House of Commons debate on capture of four English officers at Waterfall, Co. Cork by “rebels.”
Mr Pennefeather (by Private Notice) asked the Secretary of State for War (Winston Churchill) whether he had any information to impart relating to the four officers taken by force out of a train at Waterfall, County Cork, the day before yesterday, and carried off in rebel motor cars, and whether, in view of this further proof of the assistance to crime afforded by privately-owned motor cars, the Government would at once prohibit their use in the disturbed areas?
Mr. Devlin: What is a “rebel motor car”?
The SECRETARY of STATE for WAR (Mr. Churchill) The only information which I have at present is that two Education Officers, Captain M. H. W. Green, Lincolnshire Regiment, and Captain S. Chambers, Liverpool Regiment, and an officer of the Royal Engineers, Lieut. W. Spalding Watts, were captured by the rebels. I understand that Captain Green and Lieutenant Watts might have been witnesses of a murder of a police sergeant and that Captain Chambers was the principal witness against Father O’Donnell, who was arrested in October, 1919, for seditious speeches. Presumably, these are the reasons why they were kidnapped, but I do not know the circumstances of their capture. With regard to the last part of the hon. Member’s question, I think ample powers already exist under the Restoration of Order in Ireland Regulations. Certain restrictions regarding the use of motor vehicles are already in force, and I understand that further drastic restrictions will come into operation on 1st December.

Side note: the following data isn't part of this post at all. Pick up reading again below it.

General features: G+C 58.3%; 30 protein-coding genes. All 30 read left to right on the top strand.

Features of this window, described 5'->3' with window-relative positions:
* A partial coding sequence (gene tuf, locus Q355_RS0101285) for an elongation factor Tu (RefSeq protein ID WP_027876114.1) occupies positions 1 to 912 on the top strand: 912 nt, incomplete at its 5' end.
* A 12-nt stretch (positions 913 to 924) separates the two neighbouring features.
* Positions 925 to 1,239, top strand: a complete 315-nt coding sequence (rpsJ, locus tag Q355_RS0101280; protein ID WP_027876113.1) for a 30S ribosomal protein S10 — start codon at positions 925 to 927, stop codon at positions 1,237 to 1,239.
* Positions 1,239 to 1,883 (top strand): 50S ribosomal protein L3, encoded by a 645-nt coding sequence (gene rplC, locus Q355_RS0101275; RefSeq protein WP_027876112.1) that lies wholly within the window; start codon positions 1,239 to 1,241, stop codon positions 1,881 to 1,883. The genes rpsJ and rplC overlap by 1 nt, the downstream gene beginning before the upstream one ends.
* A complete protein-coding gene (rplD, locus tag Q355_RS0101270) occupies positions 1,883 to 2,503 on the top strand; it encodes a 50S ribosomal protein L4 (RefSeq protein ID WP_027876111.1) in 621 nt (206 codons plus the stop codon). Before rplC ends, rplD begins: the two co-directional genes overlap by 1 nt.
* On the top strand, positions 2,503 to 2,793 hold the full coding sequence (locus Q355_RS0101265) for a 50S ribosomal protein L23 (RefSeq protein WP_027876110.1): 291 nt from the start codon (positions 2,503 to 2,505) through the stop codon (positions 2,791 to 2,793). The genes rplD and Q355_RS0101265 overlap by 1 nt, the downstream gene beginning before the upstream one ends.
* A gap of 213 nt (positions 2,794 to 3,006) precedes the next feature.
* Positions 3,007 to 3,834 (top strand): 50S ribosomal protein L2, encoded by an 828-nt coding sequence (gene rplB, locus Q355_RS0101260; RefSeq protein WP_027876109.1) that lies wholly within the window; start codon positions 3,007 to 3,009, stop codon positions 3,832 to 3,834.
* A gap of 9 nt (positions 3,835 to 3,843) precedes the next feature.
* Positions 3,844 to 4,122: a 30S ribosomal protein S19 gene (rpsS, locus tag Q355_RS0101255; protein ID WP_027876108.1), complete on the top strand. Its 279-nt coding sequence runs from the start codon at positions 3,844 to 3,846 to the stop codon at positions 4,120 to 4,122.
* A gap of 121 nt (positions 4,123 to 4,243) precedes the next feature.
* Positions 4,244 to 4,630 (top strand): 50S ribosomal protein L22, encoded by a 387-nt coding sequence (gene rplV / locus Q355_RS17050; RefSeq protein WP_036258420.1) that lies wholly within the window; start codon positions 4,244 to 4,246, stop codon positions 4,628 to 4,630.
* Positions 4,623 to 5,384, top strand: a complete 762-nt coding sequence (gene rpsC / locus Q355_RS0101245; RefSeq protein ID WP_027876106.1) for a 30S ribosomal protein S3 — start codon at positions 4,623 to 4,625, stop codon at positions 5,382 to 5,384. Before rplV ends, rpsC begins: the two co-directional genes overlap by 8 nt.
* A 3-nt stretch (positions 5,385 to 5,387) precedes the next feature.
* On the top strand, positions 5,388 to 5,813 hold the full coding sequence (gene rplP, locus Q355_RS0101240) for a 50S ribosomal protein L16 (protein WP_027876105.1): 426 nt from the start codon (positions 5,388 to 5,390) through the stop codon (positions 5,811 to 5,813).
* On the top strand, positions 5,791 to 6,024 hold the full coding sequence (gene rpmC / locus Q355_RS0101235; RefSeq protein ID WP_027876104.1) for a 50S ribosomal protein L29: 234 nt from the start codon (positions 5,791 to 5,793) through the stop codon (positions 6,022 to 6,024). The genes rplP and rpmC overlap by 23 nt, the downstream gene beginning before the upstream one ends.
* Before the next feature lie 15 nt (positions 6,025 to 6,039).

Mr. TERRELL: Have these officers been released?
Mr. CHURCHILL: No.